Controlling blood pressure with fewer side effects

Taking smaller doses of several different blood pressure drugs may be just as effective as a full dose of a single drug, with fewer side effects. Many people stop taking blood pressure drugs because of unwanted side effects, which might include weakness, fatigue, or a dry cough. This is one reason only about half of people with high blood pressure have the condition under control. More »

A good night’s sleep: Advice to take to heart

Sleeplessness can detract from productivity and quality of life. The hazards of poor sleep extend well beyond a cranky mood. Research shows that an irregular sleep pattern that varies from the seven- to nine-hour norm is linked to cardiovascular risks, including obesity, high blood pressure, diabetes, and coronary artery disease. (Locked) More »

Taming high triglycerides without fish oil?

High triglycerides may increase the risk of heart disease. A healthy diet low in saturated fat and refined carbohydrates, plus regular exercise, can help lower these blood fats. Levels higher than 500 mg/dL should generally be treated with medication. (Locked) More »

Food trends and your heart

The type and amount of fat, carbohydrate, sugar, and salt in our food supply has changed over the years. Some of these trends (such as the banning of harmful trans fatty acids) have been positive. But to date, efforts to reduce sugar and sodium haven’t been as successful. When shopping for processed foods—anything bagged, packaged, canned, or bottled—people should check the Nutrition Facts label. The healthiest choices contain less than 5% of the Daily Value for saturated fat and sodium, and less than 12 grams of sugar per serving. (Locked) More »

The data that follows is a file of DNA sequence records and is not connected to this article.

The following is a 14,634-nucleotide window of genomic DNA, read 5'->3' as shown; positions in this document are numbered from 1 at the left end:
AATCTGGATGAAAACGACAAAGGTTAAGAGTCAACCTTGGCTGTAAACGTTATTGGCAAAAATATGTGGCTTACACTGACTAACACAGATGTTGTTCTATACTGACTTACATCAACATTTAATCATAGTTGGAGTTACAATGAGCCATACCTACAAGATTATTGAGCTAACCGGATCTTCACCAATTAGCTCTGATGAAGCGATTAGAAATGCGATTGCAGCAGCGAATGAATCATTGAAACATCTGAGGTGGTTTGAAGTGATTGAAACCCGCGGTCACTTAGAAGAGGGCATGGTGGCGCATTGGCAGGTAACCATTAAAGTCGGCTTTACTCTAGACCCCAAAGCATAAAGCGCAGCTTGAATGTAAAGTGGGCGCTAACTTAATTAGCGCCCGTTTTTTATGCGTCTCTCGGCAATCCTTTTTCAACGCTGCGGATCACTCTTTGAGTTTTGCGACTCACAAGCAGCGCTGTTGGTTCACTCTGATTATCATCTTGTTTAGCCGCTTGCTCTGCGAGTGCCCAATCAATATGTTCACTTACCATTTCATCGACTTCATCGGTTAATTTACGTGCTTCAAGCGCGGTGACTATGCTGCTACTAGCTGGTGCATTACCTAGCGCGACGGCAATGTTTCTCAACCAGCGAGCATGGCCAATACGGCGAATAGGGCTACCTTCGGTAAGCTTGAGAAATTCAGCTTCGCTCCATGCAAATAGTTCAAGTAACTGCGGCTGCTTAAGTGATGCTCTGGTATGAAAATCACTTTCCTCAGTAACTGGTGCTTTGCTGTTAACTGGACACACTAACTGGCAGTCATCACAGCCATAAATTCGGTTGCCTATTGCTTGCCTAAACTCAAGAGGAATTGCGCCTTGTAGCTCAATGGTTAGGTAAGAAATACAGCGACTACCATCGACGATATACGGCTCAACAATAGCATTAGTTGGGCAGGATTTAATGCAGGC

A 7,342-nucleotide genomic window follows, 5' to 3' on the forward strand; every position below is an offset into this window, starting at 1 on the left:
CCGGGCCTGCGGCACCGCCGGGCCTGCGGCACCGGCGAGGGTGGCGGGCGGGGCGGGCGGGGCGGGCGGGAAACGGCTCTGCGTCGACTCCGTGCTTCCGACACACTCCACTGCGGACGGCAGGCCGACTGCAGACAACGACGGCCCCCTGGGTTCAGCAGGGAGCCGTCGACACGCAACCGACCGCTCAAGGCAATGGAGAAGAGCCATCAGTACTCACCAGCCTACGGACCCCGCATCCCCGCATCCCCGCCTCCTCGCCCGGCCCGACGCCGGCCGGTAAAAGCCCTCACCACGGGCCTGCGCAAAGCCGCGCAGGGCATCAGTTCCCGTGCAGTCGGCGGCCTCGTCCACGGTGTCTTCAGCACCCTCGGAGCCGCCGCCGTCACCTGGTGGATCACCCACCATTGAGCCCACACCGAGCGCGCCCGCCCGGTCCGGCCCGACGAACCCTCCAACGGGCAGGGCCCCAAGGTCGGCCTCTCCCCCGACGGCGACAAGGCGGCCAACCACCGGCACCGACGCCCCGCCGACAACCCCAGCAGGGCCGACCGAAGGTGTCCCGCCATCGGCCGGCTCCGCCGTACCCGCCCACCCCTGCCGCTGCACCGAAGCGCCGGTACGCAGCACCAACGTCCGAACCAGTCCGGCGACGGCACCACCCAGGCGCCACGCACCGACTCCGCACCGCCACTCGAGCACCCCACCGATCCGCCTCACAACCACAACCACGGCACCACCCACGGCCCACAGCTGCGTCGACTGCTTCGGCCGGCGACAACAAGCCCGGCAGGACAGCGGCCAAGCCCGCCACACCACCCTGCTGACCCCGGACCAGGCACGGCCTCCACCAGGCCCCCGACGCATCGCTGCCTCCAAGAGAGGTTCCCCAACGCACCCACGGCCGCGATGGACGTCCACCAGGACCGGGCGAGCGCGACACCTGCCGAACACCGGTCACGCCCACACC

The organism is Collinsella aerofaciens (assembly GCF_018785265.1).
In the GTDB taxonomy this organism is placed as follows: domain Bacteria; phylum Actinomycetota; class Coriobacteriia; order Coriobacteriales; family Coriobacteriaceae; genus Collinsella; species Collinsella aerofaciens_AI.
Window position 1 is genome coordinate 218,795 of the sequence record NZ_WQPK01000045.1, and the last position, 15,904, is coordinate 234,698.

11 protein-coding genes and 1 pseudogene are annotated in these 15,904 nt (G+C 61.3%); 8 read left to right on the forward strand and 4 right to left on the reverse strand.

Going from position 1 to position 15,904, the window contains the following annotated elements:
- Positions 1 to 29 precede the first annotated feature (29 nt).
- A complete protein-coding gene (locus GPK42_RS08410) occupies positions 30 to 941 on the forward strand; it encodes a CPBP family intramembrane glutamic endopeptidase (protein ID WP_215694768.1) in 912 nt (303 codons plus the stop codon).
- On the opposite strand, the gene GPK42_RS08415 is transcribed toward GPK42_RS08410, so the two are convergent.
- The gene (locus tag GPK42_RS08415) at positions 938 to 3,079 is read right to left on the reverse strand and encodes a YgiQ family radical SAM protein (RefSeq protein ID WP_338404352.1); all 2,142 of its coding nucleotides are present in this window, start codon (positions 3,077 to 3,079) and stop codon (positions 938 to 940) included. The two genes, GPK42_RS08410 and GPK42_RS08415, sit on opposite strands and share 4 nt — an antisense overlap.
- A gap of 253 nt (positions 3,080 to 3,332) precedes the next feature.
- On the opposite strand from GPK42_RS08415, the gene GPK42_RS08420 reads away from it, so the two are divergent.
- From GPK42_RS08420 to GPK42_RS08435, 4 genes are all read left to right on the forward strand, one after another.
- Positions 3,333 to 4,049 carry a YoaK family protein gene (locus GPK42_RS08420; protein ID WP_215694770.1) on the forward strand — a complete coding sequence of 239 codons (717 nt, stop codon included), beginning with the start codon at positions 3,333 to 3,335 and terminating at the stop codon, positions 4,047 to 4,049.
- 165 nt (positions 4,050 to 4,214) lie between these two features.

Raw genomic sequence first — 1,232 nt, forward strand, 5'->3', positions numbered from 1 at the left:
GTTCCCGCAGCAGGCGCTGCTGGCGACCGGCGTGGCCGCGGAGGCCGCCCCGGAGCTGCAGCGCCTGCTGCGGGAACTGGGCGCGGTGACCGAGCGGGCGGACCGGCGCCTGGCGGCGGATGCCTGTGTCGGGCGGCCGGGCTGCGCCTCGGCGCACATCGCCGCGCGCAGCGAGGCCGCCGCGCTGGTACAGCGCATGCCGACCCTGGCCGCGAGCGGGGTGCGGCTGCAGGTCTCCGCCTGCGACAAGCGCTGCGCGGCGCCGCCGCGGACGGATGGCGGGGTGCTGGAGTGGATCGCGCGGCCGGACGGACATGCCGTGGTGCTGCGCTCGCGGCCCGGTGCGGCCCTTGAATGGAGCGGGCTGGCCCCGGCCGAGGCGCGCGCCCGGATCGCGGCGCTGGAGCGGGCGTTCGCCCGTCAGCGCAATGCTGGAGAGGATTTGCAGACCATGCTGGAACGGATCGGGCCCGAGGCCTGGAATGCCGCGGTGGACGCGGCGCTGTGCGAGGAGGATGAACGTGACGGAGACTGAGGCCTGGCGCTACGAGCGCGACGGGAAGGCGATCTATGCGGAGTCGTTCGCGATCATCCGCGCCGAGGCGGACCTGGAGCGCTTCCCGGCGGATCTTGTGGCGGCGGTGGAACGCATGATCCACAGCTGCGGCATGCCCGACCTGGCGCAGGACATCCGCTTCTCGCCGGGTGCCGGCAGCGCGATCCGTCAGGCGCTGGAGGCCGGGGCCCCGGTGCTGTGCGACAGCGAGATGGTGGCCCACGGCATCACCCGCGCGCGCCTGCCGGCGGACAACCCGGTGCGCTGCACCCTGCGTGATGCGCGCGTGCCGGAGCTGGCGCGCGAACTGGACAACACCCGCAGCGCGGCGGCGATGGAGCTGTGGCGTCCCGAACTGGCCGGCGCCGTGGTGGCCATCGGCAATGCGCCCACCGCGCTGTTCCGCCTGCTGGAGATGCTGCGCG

The genetics of heart disease: An update

Some rare types of heart disease are monogenic, which means they are caused by just one or a few genetic changes that have a very strong effect in causing disease. But most cases of coronary artery disease are polygenenic, which means they are associated with dozens of different gene variants, each of which raises risk by about 10%. Some variants occur in genes not previously suspected to affect cardiovascular risk. This suggests there are other pathways beyond the traditional heart disease risk factors such as cholesterol, blood pressure, and diabetes. (Locked) More »

Walking the dog: Yes, it counts as exercise

Dog owners tend to get more exercise than people who don’t own dogs, and the added activity likely counts toward recommended physical activity goals. Daily dog walks may also help people avoid loneliness and social isolation by fostering connections with neighbors. Walking in a park or another green space may help relieve stress—another contributor to heart disease. Petting a dog and gazing into its eyes may also help lower blood pressure. (Locked) More »

A salad a day keeps stroke away?

Eating plenty of nitrate-rich vegetables—such as lettuce, spinach, and beets—may lower a person’s risk of dying of a stroke or heart attack. The body converts nitrates into nitric oxide, a compound that lowers blood pressure. More »